Smith focuses on Loma Linda, California, which has one of America’s largest Seventh-Day Adventist communities and, not surprisingly, is known for the health and longevity of its residents. For the Biblical origins of the sect’s dietary practices, Smith quotes Pastor Randy Roberts of Loma Linda University: “In Corinthians, Paul speaking of the human body says specifically, ‘you are the temple of the Holy spirit.’ Therefore, he says, whatever you do in your body, you do it to the honor, the glory and the praise of God.”
Interestingly, the diet closely resembles the Mediterranean diet. Smith includes some incredible findings about the benefits of eating nuts, avoiding fast food, and the role meat plays in heath:
Adventist men who do not eat meat outlive American men by seven years. Adventist women who do not eat meat outlive American women by five years. Many Adventists do not eat meat, but even those that do outlive their peers thanks to the amount of vegetables, fruits, and other healthy foods they eat. Meat-eating Adventist men live 7.3 years longer while the women live 4.4 years longer than other Californians.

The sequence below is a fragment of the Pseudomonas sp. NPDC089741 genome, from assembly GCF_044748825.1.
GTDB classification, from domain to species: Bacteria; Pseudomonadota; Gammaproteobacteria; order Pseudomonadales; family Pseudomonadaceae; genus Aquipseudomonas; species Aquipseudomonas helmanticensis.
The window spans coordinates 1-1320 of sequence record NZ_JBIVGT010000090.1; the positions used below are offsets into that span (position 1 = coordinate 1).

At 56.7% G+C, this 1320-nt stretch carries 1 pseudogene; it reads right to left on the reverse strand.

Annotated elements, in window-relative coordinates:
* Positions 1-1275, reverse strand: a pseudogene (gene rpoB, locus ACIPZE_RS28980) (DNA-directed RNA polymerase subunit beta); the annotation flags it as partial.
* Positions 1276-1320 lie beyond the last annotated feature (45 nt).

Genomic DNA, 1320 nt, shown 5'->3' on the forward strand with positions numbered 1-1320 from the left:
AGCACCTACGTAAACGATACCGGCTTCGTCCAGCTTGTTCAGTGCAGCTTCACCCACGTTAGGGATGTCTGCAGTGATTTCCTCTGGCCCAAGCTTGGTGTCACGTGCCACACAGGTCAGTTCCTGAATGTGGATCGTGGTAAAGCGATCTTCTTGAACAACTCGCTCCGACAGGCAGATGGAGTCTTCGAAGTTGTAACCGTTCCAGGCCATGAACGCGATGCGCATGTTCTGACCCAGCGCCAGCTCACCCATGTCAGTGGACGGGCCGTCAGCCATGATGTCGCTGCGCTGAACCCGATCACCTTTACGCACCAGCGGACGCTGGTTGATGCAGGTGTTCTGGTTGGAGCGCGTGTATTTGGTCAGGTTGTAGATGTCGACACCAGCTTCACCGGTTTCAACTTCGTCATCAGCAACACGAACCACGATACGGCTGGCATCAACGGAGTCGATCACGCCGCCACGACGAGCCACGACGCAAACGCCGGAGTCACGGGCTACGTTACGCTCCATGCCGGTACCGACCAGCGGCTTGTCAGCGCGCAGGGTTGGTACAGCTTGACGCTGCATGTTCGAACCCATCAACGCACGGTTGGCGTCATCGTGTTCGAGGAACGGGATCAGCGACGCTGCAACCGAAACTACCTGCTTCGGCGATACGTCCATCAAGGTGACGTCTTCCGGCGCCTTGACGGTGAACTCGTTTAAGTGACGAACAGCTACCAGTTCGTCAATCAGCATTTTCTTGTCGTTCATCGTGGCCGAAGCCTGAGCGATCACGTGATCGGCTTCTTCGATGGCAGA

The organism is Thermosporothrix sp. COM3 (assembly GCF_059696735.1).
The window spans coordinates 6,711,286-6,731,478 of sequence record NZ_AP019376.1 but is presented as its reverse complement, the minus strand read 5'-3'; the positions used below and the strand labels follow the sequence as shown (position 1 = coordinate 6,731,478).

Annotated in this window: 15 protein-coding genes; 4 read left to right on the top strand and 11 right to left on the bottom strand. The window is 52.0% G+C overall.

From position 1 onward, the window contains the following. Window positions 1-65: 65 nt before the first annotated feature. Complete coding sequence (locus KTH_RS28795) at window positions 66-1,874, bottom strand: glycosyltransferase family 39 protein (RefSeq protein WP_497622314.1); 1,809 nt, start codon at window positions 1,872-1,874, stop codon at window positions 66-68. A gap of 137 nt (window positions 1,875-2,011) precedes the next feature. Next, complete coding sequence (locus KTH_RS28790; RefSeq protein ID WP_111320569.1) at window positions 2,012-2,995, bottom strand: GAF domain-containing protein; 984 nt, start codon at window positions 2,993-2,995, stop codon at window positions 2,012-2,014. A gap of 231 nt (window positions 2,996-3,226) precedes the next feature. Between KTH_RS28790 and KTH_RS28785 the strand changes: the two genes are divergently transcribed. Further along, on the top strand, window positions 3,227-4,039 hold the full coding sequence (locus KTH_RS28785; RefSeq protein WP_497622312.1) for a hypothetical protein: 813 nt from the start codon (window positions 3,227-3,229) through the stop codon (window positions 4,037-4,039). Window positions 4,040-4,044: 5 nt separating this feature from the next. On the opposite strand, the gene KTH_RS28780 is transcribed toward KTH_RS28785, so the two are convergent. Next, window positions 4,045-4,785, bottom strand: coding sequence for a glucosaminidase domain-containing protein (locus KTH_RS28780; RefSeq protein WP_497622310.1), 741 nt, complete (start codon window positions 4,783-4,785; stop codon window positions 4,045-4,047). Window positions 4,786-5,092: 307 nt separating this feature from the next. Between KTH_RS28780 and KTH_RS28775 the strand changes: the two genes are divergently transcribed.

But the correlation between diet and health goes beyond the body, also impacting depression and a nurturing sense of positive well-being:
Ford and her team at Loma Linda University examined the eating patterns of over 9,000 healthy Seventh-Day Adventists in North America over a four-year period. How often did they eat fast food? Did they eat meat? What kinds of dairy products were they consuming? What about nuts? Desserts? Fish? They then examined their self-reported feelings of positive and negative emotions—how often did they feel inspired? Excited? Enthusiastic? Upset? Scared? Distressed?